Mount Carmel, Sabbath Morn, October 5th ‘62
Ever dear husband,
This is a beautiful Sabbath morning. Everything looks so beautiful, quiet, and peaceful that I can hardly realize that our country is engaged in such a cruel war and that my husband has got to take part in such bloody business. What should we have said a few years ago, if we had have known that we should ever come to this.
I received your letter last night written Wednesday night, and it grieved me sorely to learn that [you] hadn’t received my letter; and yours showed such a general tone of disappointment and feeling that I was neglecting you that it made me shed bitter tears in sorrow for you. I don’t blame you, for if I shouldn’t get your letters, I should feel desolate and heartbroken; they are all that keep me from feeling entirely so now.
I am discouraged about writing, whatever I do, I can’t blame myself about it. When you wrote your last, there were 4 of mine on the way somewhere, this is the 5th, one was the 28th, one the 30th of Sept, one the 1st, one the 3rd [of] Oct. You speak of my writing certain articles1, I don’t lay it to that, they will have some work to do if they read over all my long letters to see what there is in there. In anything I have written to you, I haven’t spoken as plainly as many of the soldiers letters do that are printed in the papers. I haven’t said half [of what] I think, but if that can possibly make any difference about your getting my letters, I will leave it all off entirely. We can’t think exactly alike, but we won’t fight about that.
I can’t be devoid of selfishness if you are; you seem to think [of] your family [as] secondary, but you are worth more than anything else to me. Perhaps I fall short, but I think you go a little too far for these days; you are better fitted for the days of the Revolution.
Do the rest get their letters? If so I think very strange about your’s. I wish Brainard Ives would write more to his mother, I think he would if he only knew how much she would prize it, perhaps you could advise him to, in a way that he wouldn’t feel that you were interfering.
I was so glad to hear that you got some breakfast Wednesday morning2, I should think that when you have been without so long (and must be so hungry) that when you do get a chance at any thing to eat, you would eat enough to hurt you, I don’t see how you could hardly help it.
You didn’t say anything in your two last letters about how you were feeling, and how your cough was, do you think those pills of Dr. Foot’s did you any good? Shan’t I try, and send you some more? I am so anxious about your health, I am afraid you try and make out to me that you are much better than you are; if you were likely to be sick, I suppose they wouldn’t let you come home, [even] if they knew it would save your life.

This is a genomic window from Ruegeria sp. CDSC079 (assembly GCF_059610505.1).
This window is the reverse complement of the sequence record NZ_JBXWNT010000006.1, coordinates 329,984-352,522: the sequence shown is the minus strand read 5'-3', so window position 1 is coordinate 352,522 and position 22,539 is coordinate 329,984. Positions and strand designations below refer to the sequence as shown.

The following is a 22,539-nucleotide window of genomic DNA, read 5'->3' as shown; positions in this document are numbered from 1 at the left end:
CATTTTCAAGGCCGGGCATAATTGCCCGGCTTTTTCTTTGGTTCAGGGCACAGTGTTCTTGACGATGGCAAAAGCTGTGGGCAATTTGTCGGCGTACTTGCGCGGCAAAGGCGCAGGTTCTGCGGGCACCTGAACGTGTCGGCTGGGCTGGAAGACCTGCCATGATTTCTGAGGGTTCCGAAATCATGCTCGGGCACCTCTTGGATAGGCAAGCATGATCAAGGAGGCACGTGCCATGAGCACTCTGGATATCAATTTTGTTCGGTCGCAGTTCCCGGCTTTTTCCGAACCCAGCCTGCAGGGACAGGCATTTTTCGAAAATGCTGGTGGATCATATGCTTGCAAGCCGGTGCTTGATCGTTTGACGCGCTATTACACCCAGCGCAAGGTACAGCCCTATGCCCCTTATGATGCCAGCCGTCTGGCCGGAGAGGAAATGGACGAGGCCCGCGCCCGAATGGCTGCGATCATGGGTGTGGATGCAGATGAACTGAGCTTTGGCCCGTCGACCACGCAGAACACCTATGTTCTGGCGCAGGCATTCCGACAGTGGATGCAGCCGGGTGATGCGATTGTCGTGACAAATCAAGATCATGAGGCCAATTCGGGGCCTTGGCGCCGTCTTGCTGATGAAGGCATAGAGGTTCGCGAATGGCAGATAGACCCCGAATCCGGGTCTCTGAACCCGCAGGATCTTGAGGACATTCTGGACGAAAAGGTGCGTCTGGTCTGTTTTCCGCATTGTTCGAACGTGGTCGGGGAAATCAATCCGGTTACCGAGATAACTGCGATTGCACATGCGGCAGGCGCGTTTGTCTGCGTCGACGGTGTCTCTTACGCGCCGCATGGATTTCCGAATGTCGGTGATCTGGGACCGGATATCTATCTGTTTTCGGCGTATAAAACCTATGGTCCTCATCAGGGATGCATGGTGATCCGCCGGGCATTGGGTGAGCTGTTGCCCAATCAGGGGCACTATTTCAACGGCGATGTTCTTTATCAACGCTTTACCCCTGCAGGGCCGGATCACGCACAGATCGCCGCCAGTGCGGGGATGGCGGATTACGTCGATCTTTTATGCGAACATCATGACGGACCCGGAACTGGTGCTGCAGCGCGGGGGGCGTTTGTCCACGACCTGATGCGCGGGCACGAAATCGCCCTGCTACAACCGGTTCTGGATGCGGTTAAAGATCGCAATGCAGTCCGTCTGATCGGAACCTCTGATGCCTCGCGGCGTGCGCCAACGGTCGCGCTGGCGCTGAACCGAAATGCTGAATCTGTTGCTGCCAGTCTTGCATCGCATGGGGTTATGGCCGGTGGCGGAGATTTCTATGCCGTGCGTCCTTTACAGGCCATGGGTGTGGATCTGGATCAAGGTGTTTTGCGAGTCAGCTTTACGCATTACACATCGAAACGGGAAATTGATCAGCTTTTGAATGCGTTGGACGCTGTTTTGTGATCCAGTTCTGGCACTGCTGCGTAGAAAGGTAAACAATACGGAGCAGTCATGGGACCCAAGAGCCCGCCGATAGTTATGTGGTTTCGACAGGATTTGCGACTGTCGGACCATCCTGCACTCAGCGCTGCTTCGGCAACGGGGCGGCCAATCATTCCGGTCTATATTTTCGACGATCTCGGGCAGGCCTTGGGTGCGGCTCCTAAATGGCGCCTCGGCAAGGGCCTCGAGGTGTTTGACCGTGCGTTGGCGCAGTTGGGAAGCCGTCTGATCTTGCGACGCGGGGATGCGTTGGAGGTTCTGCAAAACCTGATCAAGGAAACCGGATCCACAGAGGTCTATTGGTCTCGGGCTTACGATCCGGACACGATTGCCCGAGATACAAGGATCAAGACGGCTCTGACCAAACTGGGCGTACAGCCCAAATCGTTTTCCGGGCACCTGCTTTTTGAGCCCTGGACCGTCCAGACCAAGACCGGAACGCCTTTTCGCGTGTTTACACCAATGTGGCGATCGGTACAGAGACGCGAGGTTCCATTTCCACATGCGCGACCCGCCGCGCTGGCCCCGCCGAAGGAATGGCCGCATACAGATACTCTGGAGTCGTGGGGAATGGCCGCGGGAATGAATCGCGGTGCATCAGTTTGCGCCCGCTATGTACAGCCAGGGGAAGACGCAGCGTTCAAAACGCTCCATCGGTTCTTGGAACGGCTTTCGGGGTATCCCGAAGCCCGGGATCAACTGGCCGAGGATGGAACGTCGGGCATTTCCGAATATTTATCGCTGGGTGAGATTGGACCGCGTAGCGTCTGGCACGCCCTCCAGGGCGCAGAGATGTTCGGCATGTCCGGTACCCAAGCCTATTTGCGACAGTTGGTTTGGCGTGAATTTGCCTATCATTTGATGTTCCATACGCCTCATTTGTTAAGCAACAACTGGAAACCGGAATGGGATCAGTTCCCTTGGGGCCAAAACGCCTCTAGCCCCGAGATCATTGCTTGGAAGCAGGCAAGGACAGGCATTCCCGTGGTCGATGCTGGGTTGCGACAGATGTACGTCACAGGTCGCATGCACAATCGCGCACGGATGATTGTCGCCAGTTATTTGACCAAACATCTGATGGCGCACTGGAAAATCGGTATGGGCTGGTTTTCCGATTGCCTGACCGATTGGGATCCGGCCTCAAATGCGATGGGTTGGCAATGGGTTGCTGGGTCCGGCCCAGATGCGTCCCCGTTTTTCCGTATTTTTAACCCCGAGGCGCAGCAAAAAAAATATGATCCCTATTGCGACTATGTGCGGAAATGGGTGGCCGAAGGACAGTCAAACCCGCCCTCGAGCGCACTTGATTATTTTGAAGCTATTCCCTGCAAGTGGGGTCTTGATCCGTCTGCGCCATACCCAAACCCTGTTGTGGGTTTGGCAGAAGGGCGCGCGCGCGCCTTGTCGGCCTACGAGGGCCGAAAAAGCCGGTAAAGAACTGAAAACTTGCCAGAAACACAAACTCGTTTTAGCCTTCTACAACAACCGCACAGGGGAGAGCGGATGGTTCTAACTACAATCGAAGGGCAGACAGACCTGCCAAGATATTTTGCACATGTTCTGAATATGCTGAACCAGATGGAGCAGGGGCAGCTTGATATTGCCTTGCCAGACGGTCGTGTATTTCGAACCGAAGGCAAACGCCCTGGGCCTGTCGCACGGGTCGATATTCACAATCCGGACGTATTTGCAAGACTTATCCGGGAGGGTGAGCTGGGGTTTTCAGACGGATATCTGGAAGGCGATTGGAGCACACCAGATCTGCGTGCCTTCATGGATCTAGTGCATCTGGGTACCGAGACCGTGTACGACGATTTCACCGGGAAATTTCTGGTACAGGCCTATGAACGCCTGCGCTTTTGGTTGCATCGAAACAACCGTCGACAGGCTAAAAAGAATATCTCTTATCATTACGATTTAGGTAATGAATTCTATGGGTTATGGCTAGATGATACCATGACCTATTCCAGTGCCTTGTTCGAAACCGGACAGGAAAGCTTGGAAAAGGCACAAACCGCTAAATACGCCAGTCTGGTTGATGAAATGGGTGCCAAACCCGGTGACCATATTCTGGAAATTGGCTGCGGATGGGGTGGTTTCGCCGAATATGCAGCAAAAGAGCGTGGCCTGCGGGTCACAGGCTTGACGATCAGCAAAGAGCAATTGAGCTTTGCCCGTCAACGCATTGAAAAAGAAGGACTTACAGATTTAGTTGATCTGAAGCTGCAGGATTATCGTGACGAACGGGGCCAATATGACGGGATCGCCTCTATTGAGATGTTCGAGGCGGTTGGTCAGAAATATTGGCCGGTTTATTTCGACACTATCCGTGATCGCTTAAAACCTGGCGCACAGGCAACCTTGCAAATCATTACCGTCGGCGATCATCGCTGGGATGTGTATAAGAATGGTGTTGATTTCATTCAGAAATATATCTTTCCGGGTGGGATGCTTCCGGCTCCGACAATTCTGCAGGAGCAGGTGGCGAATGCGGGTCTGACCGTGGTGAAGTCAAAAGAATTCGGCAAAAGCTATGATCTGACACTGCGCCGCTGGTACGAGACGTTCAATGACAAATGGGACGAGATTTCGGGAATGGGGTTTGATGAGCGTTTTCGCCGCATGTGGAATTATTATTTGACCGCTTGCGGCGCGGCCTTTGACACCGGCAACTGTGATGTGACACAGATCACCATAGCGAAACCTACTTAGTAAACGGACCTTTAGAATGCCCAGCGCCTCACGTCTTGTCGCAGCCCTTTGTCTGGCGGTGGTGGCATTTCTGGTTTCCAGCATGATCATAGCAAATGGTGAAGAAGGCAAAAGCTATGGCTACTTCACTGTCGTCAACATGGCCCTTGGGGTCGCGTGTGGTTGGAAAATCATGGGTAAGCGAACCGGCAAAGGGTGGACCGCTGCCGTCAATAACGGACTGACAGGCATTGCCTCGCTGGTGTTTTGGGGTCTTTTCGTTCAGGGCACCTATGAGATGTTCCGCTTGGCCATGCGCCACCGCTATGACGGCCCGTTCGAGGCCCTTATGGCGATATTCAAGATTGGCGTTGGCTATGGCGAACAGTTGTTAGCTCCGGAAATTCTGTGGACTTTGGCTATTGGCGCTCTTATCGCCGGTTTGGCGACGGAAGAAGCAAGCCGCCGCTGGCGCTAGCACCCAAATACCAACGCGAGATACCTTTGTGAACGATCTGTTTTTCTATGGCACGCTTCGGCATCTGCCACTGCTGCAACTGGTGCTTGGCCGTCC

I am sure you would forgive me if I do scold some; if you knew how my heart yearns to see you, how I long to hear your voice of sympathy and love, and that I can’t feel that there is any certainty of any ever seeing you again, or if I should, the time is so far distant, and that there is coming a cold dreary winter, in which you (if you live) will have to go through with so much exposure, and suffering. If you are such I intend to come to you if possible, but it might not be, and it seems as if I never could be reconciled to your suffering and dying there without my being able to do any thing for you, and without your having things for your comfort, but oh my dear husband, I hope it is God’s purpose to bring you home to me, I dare not think of the utter wretchedness, and desolation of heart, that [I] would be in store for, were it otherwise, but we can’t know. If you should be taken, haven’t you some wishes you would wish to be carried out, respecting baby/myself? It would be a satisfaction to me if I lived, to feel that I was fulfilling your wishes; what would I have to live for, but to do what I could for our child, and do it in a way that would please you!
Oh how I wish you could see our darling, I think she is looking better than she was; she is pretty well now. You say you want to hear from her, I know you do and in every letter I write, I say a great deal about her, for I know how dear she is to you, and I think you will like me to tell you about her, and her childish prattle, she says she is “papa’s darling babu”, she will seem to think sometimes, that she hears you coming, she will run excitedly to the door and call “Papa”, she says, “Papa come to me, for Papa come home”. She is very interesting now, too bad that you must be away and lose all the comfort you would take with her, she improves very fast about talking. She is a pretty good girl, she has some tantrums of course, but I haven’t yet seen any very decided will in her, she is spunky but quiet over it. She stomps her foot at Tiger when he doesn’t do to suit her, and scolds at him good, [unintelligible] until after church.
Louise says “where’s my dear Papa”.
In Cecil’s letter of the first, he wrote:
It seems a little strange to me that I don’t hear from you oftener, perhaps you write contraband articles, if so, you had better alter your tone so that I can hear from you once in a while for it is hard for me to be away from you and not hear how you get along and I want to hear from the baby. ↩
In his letter written on the first, Cecil wrote about eating breakfast in Frederick after a trip that left their only food spoiled. In the first letter written that day, he mentioned that food could not be found “for love or money”, only to write a few hours later that he did manage to buy a breakfast. ↩